Light Reading

Arris Swings for the Fences

Jeff Baumgartner
The Bauminator
Jeff Baumgartner
12/20/2012
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11:00 AM -- I was not surprised that Arris Group Inc. emerged as the top bidder for Motorola Home, but I was shocked to learn that it put up $2.35 billion in cash and stock -- near the top of the $1.5 billion-to-$2.5 billion range that Google was expected to fetch for the maker of set-tops, video software and access gear.

After all, this is the same Arris that took its toys and went home when Ericsson AB upped the ante for Tandberg Television. This is the same Arris that paid $60 million for a cable modem termination system (CMTS) startup called Cadant Inc. in 2002, when, just two years earlier, ADC set the market by acquiring a similar startup, Broadband Access Systems, in a stock deal valued at a nutty $2.25 billion at the time. Arris nabbed video processing startup EGT Inc. for a song in 2009. It timed its purchase of BigBand Networks Inc. when the switched digital video (SDV) specialist was scuffling.

So, there's ample evidence that paying top dollar is not the Arris way. It's been known as a careful but shrewd deal-maker, content on taking walks, hitting singles and scoring the occasional double. This week it grabbed Wonderboy off the rack and took a glorious swing for the bleachers.

Arris Chairman and CEO Bob Stanzione didn't let this once-in-a-career, future-altering opportunity pass him by. He unblinkingly went all out to a strike a deal that's not only poised to remove Arris from the long shadows of Cisco Systems Inc. and give it a legitimate shot at becoming a global broadband and video powerhouse, but also to cement Stanzione's legacy.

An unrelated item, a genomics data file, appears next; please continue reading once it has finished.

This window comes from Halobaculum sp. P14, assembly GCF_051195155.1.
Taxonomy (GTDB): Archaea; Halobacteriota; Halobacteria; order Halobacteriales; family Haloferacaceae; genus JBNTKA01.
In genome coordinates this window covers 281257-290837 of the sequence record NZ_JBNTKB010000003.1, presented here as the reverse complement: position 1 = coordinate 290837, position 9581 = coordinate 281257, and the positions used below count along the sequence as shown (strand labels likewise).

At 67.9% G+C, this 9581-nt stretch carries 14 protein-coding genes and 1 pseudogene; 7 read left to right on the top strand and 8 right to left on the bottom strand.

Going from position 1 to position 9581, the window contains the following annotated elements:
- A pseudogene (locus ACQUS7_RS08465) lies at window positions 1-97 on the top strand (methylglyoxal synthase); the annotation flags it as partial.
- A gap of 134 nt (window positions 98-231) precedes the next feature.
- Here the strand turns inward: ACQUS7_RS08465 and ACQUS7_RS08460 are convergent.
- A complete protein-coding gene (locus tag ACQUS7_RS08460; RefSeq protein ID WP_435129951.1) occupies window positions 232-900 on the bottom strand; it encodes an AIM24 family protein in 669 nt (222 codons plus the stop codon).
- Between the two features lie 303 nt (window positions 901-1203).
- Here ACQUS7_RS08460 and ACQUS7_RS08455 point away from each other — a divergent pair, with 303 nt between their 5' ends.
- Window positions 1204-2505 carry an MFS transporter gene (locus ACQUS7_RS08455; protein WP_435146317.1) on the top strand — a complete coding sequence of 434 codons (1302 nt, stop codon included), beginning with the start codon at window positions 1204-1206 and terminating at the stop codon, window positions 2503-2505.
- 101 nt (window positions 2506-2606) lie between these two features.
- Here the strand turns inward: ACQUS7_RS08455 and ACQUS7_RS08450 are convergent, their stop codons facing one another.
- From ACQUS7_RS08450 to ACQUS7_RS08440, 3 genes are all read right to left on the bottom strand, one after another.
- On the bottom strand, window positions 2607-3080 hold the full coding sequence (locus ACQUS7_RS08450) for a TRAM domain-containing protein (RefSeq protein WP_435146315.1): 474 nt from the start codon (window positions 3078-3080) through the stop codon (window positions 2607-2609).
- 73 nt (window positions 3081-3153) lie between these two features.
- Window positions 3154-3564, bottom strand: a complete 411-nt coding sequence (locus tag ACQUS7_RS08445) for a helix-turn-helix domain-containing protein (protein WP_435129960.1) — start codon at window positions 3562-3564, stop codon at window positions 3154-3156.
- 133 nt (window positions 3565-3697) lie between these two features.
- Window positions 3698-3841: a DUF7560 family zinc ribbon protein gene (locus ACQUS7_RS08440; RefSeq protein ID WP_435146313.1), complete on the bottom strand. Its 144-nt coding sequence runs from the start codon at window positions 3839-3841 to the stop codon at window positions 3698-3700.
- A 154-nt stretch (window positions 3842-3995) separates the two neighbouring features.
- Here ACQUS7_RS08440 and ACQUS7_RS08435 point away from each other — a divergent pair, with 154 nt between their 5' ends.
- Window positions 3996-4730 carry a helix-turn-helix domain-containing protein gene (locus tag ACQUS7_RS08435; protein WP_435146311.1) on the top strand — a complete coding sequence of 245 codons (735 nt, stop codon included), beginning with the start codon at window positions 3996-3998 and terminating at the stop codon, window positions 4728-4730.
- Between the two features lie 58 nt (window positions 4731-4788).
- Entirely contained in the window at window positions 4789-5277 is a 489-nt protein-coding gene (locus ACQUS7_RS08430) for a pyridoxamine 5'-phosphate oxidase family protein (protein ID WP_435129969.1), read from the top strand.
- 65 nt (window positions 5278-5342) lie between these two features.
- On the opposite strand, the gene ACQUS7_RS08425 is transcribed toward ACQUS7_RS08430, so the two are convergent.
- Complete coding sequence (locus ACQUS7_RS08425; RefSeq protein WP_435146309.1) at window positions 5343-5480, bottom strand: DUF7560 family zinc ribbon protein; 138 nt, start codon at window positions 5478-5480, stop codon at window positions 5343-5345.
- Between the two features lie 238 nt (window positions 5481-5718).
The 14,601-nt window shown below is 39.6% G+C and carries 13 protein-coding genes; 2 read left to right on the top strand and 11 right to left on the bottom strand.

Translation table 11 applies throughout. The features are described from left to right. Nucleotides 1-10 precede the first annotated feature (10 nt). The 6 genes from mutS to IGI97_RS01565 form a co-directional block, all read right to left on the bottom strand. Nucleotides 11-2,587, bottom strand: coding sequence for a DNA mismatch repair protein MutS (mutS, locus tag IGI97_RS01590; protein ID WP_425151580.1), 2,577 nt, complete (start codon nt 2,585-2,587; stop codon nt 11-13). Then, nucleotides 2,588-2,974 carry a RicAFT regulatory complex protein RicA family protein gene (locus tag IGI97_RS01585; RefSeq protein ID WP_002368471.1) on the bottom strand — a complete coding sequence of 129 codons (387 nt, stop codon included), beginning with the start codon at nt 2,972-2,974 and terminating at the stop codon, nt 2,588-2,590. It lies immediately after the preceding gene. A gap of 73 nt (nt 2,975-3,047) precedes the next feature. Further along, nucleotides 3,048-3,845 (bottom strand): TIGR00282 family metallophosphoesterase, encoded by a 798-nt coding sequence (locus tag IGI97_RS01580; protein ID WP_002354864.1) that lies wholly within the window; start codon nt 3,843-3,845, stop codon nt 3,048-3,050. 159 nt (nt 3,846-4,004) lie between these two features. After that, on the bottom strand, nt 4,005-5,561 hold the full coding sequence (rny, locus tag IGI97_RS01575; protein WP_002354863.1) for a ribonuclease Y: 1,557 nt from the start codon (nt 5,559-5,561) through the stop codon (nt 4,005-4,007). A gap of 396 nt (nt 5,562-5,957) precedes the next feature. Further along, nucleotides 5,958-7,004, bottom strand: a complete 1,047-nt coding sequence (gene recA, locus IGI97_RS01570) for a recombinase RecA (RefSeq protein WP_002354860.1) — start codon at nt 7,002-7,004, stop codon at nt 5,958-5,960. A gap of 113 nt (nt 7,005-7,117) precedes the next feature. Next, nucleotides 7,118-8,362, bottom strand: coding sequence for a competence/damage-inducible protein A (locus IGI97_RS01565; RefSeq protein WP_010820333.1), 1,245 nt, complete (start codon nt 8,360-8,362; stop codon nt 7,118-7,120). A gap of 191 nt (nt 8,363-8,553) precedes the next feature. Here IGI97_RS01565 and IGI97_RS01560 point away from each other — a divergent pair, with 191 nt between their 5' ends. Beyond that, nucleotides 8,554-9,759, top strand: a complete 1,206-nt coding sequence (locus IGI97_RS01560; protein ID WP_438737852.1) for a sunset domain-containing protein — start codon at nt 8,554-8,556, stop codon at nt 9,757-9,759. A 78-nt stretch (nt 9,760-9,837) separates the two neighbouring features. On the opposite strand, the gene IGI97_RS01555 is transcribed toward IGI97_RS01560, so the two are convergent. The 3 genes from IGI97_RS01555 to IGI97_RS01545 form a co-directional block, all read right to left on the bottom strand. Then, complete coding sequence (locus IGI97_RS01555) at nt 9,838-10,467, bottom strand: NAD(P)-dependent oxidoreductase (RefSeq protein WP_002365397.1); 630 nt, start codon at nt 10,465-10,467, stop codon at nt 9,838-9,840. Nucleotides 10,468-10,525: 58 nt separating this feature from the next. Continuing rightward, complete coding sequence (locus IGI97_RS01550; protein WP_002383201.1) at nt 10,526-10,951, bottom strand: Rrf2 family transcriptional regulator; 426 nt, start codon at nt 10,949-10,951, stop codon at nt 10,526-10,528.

But we don't know yet how that legacy will play out. The challenges ahead are not anywhere near as small as the deal is large for Arris.

Arris has acquired plenty of companies over the years, but nothing like this. It's now tasked with swallowing one that's more than twice its size, while also taking on nearly $2 billion in loans.

And, despite the talk about "synergies" between the two companies, there are some significant product overlaps that Arris will have to sort through. On Wednesday night's call, Stanzione stressed that Arris doesn't plan to exit any businesses. But it would seem likely that Arris will have to think about selling off the redundant pieces or pitching them altogether. It simply can't swallow Motorola Home whole.

There's going to be an unavoidable shakeout that will involve both people and products. That planning process, Stanzione said, gets under way this morning.

And, if Arris can execute the integration properly, there are good things that could come of the deal. Arris, for example, thinks it can achieve $100 million to $125 million in annual cost synergies.

And it could address one of Arris's historic shortcomings -- its reliance on Comcast Corp. and Time Warner Cable Inc., which accounted for about 50 percent of sales in the most recent quarter. If just one of them sneezes, Arris catches pneumonia, as the saying goes.

That vulnerability shrinks significantly with Motorola Home. Comcast and TW Cable are also the two largest customers of Motorola Home. But, together, Arris and Motorola Home will enjoy a much more diverse customer base that includes a better mix of cable operators and telco customers, with their top five combined customers representing 51 percent of revenues.

Like any acquisition, this one comes with the potential for risks and rewards, amplified by the relative size of Arris's latest prize. Stanzione and Co. did what it took to get the deal. Ahead comes the hard part -- making it work.

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— Jeff Baumgartner, Site Editor, Light Reading Cable

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